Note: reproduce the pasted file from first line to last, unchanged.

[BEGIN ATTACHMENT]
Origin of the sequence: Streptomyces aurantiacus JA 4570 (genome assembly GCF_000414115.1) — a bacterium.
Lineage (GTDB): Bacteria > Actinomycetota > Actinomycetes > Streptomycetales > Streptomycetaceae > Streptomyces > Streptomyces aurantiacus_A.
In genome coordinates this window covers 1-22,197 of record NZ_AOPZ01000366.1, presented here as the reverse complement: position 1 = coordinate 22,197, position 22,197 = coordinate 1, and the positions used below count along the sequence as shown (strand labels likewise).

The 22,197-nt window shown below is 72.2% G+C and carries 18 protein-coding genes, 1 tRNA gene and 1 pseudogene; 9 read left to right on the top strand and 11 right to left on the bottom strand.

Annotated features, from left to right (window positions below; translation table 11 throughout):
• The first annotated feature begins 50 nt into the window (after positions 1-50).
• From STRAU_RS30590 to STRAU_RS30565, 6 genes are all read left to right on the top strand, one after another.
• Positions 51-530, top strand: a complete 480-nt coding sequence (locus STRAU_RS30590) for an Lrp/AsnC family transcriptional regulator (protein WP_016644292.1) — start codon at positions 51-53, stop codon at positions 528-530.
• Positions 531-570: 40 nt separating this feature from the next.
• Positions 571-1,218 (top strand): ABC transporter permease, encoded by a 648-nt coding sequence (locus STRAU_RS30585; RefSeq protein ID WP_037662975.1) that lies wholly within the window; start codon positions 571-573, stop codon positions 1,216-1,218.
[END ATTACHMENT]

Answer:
Origin of the sequence: Streptomyces aurantiacus JA 4570 (genome assembly GCF_000414115.1) — a bacterium.
Lineage (GTDB): Bacteria > Actinomycetota > Actinomycetes > Streptomycetales > Streptomycetaceae > Streptomyces > Streptomyces aurantiacus_A.
In genome coordinates this window covers 1-22,197 of record NZ_AOPZ01000366.1, presented here as the reverse complement: position 1 = coordinate 22,197, position 22,197 = coordinate 1, and the positions used below count along the sequence as shown (strand labels likewise).

The 22,197-nt window shown below is 72.2% G+C and carries 18 protein-coding genes, 1 tRNA gene and 1 pseudogene; 9 read left to right on the top strand and 11 right to left on the bottom strand.

Annotated features, from left to right (window positions below; translation table 11 throughout):
• The first annotated feature begins 50 nt into the window (after positions 1-50).
• From STRAU_RS30590 to STRAU_RS30565, 6 genes are all read left to right on the top strand, one after another.
• Positions 51-530, top strand: a complete 480-nt coding sequence (locus STRAU_RS30590) for an Lrp/AsnC family transcriptional regulator (protein WP_016644292.1) — start codon at positions 51-53, stop codon at positions 528-530.
• Positions 531-570: 40 nt separating this feature from the next.
• Positions 571-1,218 (top strand): ABC transporter permease, encoded by a 648-nt coding sequence (locus STRAU_RS30585; RefSeq protein ID WP_037662975.1) that lies wholly within the window; start codon positions 571-573, stop codon positions 1,216-1,218.